.....Advertisement.....
.....Advertisement.....

Local News

  • It’s officially summer and time for the Marion County Fair

    The 2018 Marion County Fair is already underway, but it really kicks off next week.

    Lisa Kearnes, who oversees marketing for the fair, said there would be plenty of great attractions to keep people entertained throughout the week.

  • World’s largest model jet event returns to Lebanon

    Jets Over Kentucky is returning July 8-15, with 10 days of action-packed fun and amazing air shows at the Lebanon-Springfield Airport. 

    “People should come check it out, first of all, because it is local. And, second, it’s nothing like they’ve ever seen before,” said event organizer Lewis Patton. “I guarantee if they come this year they will never miss another one.”

  • News Briefs week of 06-27-18

    Papers will be late due to July 4 holiday

    The delivery of The Lebanon Enterprise will be a day late next week due to the July 4 holiday falling on Wednesday. Post offices will be closed and mail will not be delivered. The newspaper will be delivered on Thursday, July 5.

     

    Set your garbage out early Friday

  • Marion County Fiscal Court News Briefs

     The Marion County Fiscal Court held its regular bi-monthly meeting Thursday, and the following are news briefs from that meeting:

     

    • The court approved a two percent cost of living increase for county employees.

    • The court was joined by Phyllis Filiatreau on behalf of the Marion County Health District. Magistrates approved the 2018-19 public health tax rate of 3.0 cents per $100 of assessed value on motor vehicles and real property for the Marion County Public Health Taxing District, which is the same rate as last year.

  • Council approves raise for full-time employees

    The Lebanon City Council held three budget work sessions this month before finally voting, 5-0, to approve the 2017-18 and 2018-19 city budgets on June 18. 

    “We are in such a sound financial situation right now. We might not be that way in three years,” Mayor Gary Crenshaw reminded the council.

  • Mailbox vandalism isn’t a joke

     Taking a bat to a mailbox, hitting it with a brick, or setting off a firecracker or pipe bomb inside may seem like fun to some rambunctious teens. However, it’s not a rite of passage - it’s a criminal act that hurts our neighbors and our community.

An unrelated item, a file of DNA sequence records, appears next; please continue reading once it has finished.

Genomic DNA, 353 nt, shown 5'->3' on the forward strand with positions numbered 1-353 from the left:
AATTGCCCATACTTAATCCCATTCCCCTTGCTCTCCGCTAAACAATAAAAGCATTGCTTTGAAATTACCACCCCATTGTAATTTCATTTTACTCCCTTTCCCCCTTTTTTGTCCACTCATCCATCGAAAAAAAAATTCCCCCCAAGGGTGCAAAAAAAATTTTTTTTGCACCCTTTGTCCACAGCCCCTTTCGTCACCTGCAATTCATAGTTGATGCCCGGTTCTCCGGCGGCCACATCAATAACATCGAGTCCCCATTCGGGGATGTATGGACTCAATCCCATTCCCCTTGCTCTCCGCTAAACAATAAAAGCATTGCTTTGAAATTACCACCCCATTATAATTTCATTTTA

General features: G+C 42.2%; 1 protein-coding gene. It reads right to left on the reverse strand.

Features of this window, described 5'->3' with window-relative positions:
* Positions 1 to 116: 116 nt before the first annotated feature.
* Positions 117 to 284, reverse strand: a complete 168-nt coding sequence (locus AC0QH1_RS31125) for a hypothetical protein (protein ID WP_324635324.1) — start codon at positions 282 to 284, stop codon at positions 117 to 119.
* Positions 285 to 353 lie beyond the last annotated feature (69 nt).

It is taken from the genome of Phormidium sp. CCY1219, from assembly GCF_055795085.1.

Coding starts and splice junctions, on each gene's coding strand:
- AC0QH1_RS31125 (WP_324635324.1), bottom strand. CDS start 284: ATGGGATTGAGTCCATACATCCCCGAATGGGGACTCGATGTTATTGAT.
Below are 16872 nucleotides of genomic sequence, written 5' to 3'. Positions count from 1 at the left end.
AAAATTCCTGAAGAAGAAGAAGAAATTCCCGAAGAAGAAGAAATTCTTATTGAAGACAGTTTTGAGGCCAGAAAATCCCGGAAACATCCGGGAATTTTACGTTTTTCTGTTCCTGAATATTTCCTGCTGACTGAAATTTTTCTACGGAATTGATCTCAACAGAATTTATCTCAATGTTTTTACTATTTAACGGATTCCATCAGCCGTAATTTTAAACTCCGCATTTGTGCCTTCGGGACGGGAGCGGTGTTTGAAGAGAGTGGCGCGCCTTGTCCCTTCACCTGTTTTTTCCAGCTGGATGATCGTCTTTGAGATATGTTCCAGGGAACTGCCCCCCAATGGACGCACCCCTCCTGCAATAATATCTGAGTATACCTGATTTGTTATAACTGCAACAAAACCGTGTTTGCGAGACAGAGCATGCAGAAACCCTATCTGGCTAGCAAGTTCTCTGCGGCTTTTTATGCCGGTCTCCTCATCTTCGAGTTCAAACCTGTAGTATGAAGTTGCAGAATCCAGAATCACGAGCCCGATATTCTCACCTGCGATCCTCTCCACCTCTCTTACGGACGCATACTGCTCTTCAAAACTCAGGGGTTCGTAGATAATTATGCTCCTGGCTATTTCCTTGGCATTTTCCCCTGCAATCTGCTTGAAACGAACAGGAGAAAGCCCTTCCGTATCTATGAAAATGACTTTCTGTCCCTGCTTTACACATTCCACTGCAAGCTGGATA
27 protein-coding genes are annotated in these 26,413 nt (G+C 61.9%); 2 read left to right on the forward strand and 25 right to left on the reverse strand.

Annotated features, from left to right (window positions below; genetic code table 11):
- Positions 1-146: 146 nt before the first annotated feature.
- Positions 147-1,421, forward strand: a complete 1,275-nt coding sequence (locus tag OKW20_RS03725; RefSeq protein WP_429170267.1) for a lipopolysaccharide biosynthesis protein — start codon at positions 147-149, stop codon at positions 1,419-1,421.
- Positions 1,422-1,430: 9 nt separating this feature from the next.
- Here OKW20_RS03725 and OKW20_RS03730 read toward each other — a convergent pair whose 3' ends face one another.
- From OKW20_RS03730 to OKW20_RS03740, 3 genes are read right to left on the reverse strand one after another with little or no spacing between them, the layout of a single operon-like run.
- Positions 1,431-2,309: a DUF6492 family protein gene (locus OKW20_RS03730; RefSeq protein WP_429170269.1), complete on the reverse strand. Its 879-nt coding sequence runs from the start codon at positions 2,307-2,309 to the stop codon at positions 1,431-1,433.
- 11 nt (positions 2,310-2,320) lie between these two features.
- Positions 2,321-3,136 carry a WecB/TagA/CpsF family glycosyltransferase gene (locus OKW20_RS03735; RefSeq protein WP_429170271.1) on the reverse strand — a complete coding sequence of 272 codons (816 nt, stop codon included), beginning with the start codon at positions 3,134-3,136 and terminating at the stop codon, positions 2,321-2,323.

Mailbox vandalism increases during the summer months, and Marion Countians need to be aware of any misconduct that may occur in their neighborhoods.

  • Spalding University honors, awards the late Mikie Hill

    Mike Hill, 34, was proudly studying as a student athletic trainer and enrolled at Spalding University when he was killed in an automobile accident in Franklin County on Nov. 15.

    Dr. John Nyland and Spalding University’s Masters of Athletic Training Department honored Hill during a special hooding ceremony on June 2. 

    "Mikie was a leader in the classroom and in clinical education experiences,” Dr. Nyland said. “He will be greatly missed."

  • Love & Theft and Layla Spring will perform at Ham Days kickoff concert

    It’ll be the country music sensation Love & Theft, and the American Idol sensation and Marion County’s own Layla Spring who will kick off the 2018 Marion County Country Ham Days.

    The Marion County Chamber of Commerce has announced that the multiple nominated country duo Love & Theft will headline its kickoff concert at the 2018 Marion County Country Ham Days in Lebanon, the Heart of Kentucky. And that Layla Spring will be the opening act and special guest.

  • Chamber of Commerce Updates

    RIBBON CUTTING

    The Chamber announces the official ribbon cutting of the grand re-opening of McDonald’s at 503 West Main Street in Lebanon on Wednesday, July 18. Free door prizes will be awarded. The ribbon cutting is open to the public and everyone is invited to attend. Time and other details will be announced soon on the Chamber webpage.

     

    MONTHLY LUNCHEON

  • Kentucky gets wired

    A new physical system of fiber optic cable is being laid out across Kentucky, which will bring communities in Kentucky, especially rural ones, broadband high speed internet. 

    This development is part of a project called KentuckyWired, which was formerly known as Next Generation Kentucky Information Highway. The system is also called the middle mile or backbone.